Hydraulic elevators where the water is used over and over again, by being pumped from the discharge to elevated tanks, cut little or no figure in connection with a city’s water supply. When fuel, first cost, attendance of an engineer, and the poor economy of the class of pumps usually employed to perform this work are considered, the cost of operating such elevators is greatly in excess of what it would be if power were supplied direct from water mains, at any reasonable rate. The following remarks will then relate almost exclusively to that class of hydraulic elevators supplied with power directly from the water mains.

Let us now consider whether they are a desirable source of revenue, and in this my knowledge does not exceed my actual experience. Few elevator users appreciate the great quantity of water their elevators consume. Even in Kansas City, where, on account of the high pressure carried, much smaller cylinders than ordinarily are required, it is found that passenger elevators frequently consume 500,000 to 800,000 gallons of water per month, which will make a very considerable bill, at the most liberal rates. I have, therefore, concluded that the quantity of water was so large that, unless liberal concessions were made, it would be a hardship to consumers to pay their water bills, and have therefore made a special schedule, according to quantity, for elevators and motors, these rates standing below our regular meter rates, and running to the lowest point at which we think we can afford to furnish the water. This schedule brings the rate below what we would receive for almost any other legitimate use of water; and, in view of our rapidly increasing consumption, and the probability of soon having to increase all our facilities, it is an open question whether this will continue a desirable source of revenue.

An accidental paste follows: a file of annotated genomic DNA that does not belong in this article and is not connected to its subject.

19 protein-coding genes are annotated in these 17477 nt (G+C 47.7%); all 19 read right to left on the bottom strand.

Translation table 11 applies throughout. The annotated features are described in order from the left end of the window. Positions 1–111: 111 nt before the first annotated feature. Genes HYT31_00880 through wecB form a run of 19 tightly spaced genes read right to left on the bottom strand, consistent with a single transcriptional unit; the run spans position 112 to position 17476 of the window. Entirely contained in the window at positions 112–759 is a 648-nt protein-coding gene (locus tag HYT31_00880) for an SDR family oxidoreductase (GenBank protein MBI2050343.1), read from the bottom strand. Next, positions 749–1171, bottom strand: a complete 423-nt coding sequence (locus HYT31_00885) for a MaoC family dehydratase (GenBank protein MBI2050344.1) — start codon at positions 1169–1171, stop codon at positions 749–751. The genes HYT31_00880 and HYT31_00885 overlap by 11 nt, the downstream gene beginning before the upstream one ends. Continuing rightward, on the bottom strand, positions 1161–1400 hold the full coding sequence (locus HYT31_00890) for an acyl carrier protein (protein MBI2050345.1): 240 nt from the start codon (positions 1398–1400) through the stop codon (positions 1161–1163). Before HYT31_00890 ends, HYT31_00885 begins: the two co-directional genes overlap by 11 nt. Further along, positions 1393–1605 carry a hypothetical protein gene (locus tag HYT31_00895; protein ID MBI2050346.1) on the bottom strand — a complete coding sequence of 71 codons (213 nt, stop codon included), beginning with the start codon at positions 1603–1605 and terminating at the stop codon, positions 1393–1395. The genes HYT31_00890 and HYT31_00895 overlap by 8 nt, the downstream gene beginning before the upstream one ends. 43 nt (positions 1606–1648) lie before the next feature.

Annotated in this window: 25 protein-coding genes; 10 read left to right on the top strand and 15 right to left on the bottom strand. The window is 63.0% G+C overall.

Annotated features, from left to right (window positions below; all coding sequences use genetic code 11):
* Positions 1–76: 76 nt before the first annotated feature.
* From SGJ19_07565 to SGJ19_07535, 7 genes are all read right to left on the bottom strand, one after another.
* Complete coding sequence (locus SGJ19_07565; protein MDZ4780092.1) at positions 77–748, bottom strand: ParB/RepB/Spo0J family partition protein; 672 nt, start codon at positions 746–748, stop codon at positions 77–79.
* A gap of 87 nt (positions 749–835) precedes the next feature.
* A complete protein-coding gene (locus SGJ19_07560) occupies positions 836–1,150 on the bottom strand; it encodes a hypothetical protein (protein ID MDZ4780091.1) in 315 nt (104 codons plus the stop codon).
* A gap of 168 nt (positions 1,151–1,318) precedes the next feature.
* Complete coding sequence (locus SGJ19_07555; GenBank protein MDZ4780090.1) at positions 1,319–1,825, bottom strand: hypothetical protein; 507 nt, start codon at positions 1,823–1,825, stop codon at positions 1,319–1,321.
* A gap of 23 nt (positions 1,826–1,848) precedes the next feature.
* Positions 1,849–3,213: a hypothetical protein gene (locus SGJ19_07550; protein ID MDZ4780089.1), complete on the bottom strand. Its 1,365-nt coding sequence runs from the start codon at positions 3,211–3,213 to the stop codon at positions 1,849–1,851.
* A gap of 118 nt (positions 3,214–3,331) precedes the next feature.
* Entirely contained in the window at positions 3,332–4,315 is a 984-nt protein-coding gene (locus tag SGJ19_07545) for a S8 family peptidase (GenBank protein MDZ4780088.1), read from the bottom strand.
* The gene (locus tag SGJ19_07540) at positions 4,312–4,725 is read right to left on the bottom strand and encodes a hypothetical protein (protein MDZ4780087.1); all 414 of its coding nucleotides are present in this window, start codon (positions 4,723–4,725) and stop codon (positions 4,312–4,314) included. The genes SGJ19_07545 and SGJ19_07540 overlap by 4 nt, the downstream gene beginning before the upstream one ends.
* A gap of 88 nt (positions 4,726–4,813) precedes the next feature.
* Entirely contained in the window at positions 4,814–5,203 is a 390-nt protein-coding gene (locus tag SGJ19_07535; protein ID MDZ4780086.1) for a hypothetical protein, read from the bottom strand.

In Kansas City we have elevators of various manufacture: the Hale-Otis, Ready, Smith & Beggs, O’Keefe, Kennedy, and perhaps others, each having its peculiarities, but alike demanding large openings in the mains for supply. These large openings are objectionable features with any waterworks, and especially so with direct pumping. An occurrence from this cause, about two years ago, is an experience I should not like repeated, but is one that might occur whenever the pressure in the mains is depended upon to throw fire streams. In this instance a large block of buildings occupied by jobbing houses and having three elevators was burned down, and the elevator connections broken early in the fire, allowing the water to pour into the cellars in the volume of about twelve ordinary fire streams. This immense quantity of water had to be supplied from a 6-inch main, fed from only one end, which left little pressure available for fighting the fire, and as a matter of course failure to subdue the fire promptly was attributed to the water-works. We have since had up hill work to restore confidence as to our ability to throw fire streams, although we have demonstrated the fact hundreds of times since.

From this time we have been gradually cutting down on the size of openings for elevator supply, but under protest of the elevator agents, who have always claimed that they should be allowed at least a 4-inch opening in the mains, until we have found that under 80 to 90 pounds pressure two to four 1-inch taps will answer the purpose, provided the water pipes are of ample size.